Tableting Science New Technologies Improve Tablet Production

Editor: Gabriele Ilg

Pharmaceutical tablet specialist I Holland has developed a service that allows tablet producers to avoid stickiness issues by characterizing the adhesion behavior between tablet ingredients and the company’s PharmaCote line of coating treatments.

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Rob Blanchard shows the Pharma Cote range
Rob Blanchard shows the Pharma Cote range
(Picture: Page Bailey)

The service, which is available free of charge to customers, is called TSAR (Tabletting Science Antistick Research) Predict. Developed in collaboration with the University of Nottingham, TSAR Predict is a mathematical modeling program that accurately forecasts the Pharma Cote product that will result in the least amount of “sticking” when used with a particular tablet ingredient.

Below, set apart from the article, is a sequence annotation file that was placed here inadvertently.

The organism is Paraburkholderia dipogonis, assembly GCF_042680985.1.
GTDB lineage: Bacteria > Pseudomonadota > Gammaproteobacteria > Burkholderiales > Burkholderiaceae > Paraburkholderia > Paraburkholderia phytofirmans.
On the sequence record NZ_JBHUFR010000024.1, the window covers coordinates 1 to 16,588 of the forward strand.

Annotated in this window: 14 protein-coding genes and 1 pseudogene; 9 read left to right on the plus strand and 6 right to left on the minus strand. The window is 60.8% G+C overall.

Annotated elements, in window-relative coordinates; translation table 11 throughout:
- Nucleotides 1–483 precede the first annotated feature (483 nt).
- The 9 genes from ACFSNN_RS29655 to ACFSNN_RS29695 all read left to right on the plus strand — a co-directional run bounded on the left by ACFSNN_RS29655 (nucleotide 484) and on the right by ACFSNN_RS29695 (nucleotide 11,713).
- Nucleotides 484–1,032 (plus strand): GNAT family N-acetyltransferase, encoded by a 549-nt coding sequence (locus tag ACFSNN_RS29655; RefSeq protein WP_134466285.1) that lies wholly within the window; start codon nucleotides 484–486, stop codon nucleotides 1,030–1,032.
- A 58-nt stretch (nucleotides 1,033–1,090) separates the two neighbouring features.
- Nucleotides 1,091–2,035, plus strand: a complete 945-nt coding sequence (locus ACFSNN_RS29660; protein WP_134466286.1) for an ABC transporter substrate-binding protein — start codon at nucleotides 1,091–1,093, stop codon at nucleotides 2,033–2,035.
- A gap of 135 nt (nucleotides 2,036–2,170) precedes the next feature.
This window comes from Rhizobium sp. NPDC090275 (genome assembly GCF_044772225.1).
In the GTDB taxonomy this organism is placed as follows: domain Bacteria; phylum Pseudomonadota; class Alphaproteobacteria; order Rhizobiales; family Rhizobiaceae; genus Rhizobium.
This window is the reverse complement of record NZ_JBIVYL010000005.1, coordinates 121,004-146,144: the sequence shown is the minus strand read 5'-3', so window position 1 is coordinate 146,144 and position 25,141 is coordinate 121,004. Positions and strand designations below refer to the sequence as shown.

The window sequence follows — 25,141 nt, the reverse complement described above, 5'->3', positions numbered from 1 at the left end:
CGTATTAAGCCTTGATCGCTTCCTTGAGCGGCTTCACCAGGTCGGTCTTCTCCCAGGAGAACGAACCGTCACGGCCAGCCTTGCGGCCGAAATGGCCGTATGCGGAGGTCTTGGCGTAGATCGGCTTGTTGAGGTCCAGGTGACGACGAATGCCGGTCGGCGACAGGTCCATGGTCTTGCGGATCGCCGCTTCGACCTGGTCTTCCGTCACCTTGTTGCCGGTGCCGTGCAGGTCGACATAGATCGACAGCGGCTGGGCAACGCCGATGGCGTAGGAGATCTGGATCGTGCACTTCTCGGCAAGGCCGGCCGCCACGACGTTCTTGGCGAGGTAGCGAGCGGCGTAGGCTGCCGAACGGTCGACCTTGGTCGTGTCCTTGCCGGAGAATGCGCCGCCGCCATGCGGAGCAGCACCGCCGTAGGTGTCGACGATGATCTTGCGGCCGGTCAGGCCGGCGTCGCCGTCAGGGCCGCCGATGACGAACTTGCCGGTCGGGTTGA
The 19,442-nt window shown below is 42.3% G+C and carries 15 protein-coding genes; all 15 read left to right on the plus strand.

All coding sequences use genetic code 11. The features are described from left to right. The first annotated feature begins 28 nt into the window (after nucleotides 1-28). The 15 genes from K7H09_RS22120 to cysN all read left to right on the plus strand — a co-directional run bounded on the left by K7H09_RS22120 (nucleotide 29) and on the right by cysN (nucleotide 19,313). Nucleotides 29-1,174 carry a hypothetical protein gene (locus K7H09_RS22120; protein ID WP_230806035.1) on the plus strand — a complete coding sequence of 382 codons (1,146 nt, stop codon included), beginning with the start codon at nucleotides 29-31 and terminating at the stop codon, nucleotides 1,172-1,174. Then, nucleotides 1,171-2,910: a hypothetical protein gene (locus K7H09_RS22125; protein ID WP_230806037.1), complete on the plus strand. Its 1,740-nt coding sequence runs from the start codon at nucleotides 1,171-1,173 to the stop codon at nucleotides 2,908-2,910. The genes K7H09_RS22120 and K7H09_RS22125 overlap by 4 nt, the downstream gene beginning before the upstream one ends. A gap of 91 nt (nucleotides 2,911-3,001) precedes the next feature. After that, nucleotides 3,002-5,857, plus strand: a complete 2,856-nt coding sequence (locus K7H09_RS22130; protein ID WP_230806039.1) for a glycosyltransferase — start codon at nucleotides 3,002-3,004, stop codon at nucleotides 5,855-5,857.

Stickiness is a major concern to tablet manufacturers, says Rob Blanchard, Research, Development & Quality Systems manager for I Holland. It is important to ensure that customers are aware of how their particular tablet will behave with a certain coating formulation so that stickiness can be minimized, explains Blanchard. Furthermore, the TSAR Predict service eliminates costly field trials by reducing the potential for sticking problems.